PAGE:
Fish: Just Because Eating Them Is Parve, Doesn't Mean It's Right
When we talk about creating a compassionate world for all animals, often left out of the conversation are the more than 30,000 known species of fish. This is more than all other species of vertebrate animals combined.
Kosher laws classify fish as parve. Rather than being seen as meat, fish are placed in the same category as plants. In light of what we now know about biology, this no longer makes sense. Just like us, fish feel pain.
Fish have pain receptors and nervous systems very similar to mammals. They exhibit clear signs of suffering, such as trying to get out of and avoid harmful situations. You can observe this quite clearly when fish are caught. As they suffocate, they squirm violently. We might not hear them scream when they are impaled with hooks or caught in nets, but their behavior and extensive research indicate that they are in excruciating pain.
Fish have complex social relationships, can recognize one another, and are highly intelligent. Migrating fish, like salmons, can travel long distances for years on end and find their way home from thousands of miles away. Culum Brown, an associate professor of biology at Macquarie University in Australia writes in his paper, “Fish Intelligence, Sentience and Ethics,” that fish can even figure out who in their social circle is untrustworthy. He gives a specific example of a pair of fish who are advancing toward their prey. If one fish does something to cheat in some way, the other fish will not only refuse to cooperate with the cheater in the moment, but will also hold this against that fish during future encounters.
Dr. Jonathan Balcombe, Director of Animal Sentience with the Humane Society Institute for Science and Policy, has written over 50 papers on animal behavior and protection. He has found that some fish use tools like water as a projectile or coral as an anvil to smash open clams. Fish such as frillfin gobies use mental mapping to leap accurately between tide pools. Other species such as archerfishes learn by watching experienced colleagues squirt water at flying insects.
Fish look different from us and are therefore are often misrepresented and misperceived. This is highly problematic because more fish are killed each year for food than any other animals.
Globally, an estimated 1-3 trillion wild-caught fishes and 37-120 billion farmed fishes are killed commercially for food each year. These estimates are so wide because the fishing industry measures their catches in weight rather than by the number of animals who are caught. Hundreds of millions more are killed for “sport” each year in the U.S. alone. Fishes are also increasingly replacing other animals for scientific experimentation. Approximately one-quarter of all the animals used for research and education in North America are fish. Additionally, some 1.5 billion are used for aquariums.
Commercial fishing uses massive ships with a few different types of methods of catching fish, each one with a different set of problems. One of the most common methods of commercial fishing is called long-lining. Ships unreel into the ocean about 75 miles of line with hundreds of baited hooks. The hooks lure in the fish, who either drown or bleed to death and are often left struggling for hours. Long-lines injure billions of other animals as well including sharks, birds, and turtles. If fish are still alive when they are pulled on board, they either suffocate or freeze on ice to death.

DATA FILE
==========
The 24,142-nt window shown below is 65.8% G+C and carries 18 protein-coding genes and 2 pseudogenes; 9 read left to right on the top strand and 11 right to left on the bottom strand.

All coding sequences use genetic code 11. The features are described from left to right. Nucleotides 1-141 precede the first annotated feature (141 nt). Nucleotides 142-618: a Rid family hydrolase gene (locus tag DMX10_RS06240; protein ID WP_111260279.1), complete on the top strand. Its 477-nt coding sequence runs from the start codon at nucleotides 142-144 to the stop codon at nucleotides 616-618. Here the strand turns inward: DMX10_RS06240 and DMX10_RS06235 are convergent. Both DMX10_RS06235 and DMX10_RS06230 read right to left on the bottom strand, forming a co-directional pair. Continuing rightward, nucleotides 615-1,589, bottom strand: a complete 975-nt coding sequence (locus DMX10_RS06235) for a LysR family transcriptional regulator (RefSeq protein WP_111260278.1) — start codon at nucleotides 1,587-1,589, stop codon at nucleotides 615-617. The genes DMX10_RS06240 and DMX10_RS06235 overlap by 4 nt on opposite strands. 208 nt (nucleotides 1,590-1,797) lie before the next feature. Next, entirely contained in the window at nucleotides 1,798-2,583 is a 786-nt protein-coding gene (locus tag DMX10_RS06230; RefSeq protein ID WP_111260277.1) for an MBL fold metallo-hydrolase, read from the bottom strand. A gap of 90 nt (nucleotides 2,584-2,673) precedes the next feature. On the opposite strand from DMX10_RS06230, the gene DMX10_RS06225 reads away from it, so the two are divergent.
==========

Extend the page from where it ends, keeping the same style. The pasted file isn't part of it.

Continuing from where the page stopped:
Gill nets are also commonly used in commercial fishing. They range from 200 feet to over a mile in length, with floats at the top keeping them upright. Fish cannot see the netting and therefore get trapped inside. As they try to desperately escape, the netting wraps around their gills or fins and often suffocates them to death. If the fishes remain alive, they might struggle for days and eventually get cut open alive once aboard the ship.
Little known is that 40% of the catch during commercial fishing operations are of animals who were not actually being targeted. This is known as bycatch and often includes whales, dolphins, sharks, and turtles. The World Wildlife Fund estimates that over 300,000 small whales, dolphins and porpoises die annually from bycatch.
Globally, fish farms cause intense suffering and environmental degradation. Fish are confined to small pens, often squeezed in with so many other animals that they are starved for oxygen in the water, and gasp for air above the water level. Diseases like sea lice, which pick away at fishes’ skin, spread extremely quickly, causing the animals extreme discomfort.
Aquafarms, as these places are sometimes called, are the most rapidly increasing source of seafood. The can be housed on land (as in the picture below) or in the oceans, with fish trapped in large nets for their entire lives. With so many animals pooping in one place, there is a massive amount of waste built up, and it affects wild animals, too, by polluting the water and causing eutrophication, a process that removes oxygen from the water, thereby killing even more fish and other ocean wildlife.
Additionally, consuming fish also harms human health. Wild and farmed fish live in increasingly polluted waters, and therefore their flesh absorbs and accumulates high levels of toxins. The mercury discovered in fish, for instance, has been found to cause brain damage. Seafood is also the number one cause of food poisoning in the United States.
Even “catch and release” sport fishing comes with a whole host of issues. Once fish are released after being caught, they are much more vulnerable to disease. Many of them lose their protective scale coating, exposing them to a much higher risk of illness. Often times their fins are damaged, which causes fish to have a hard time escaping predators.
Whether you are thinking about fishing as sport or fish for a meal, the harm is profound to fish, to our oceans, and to our own health.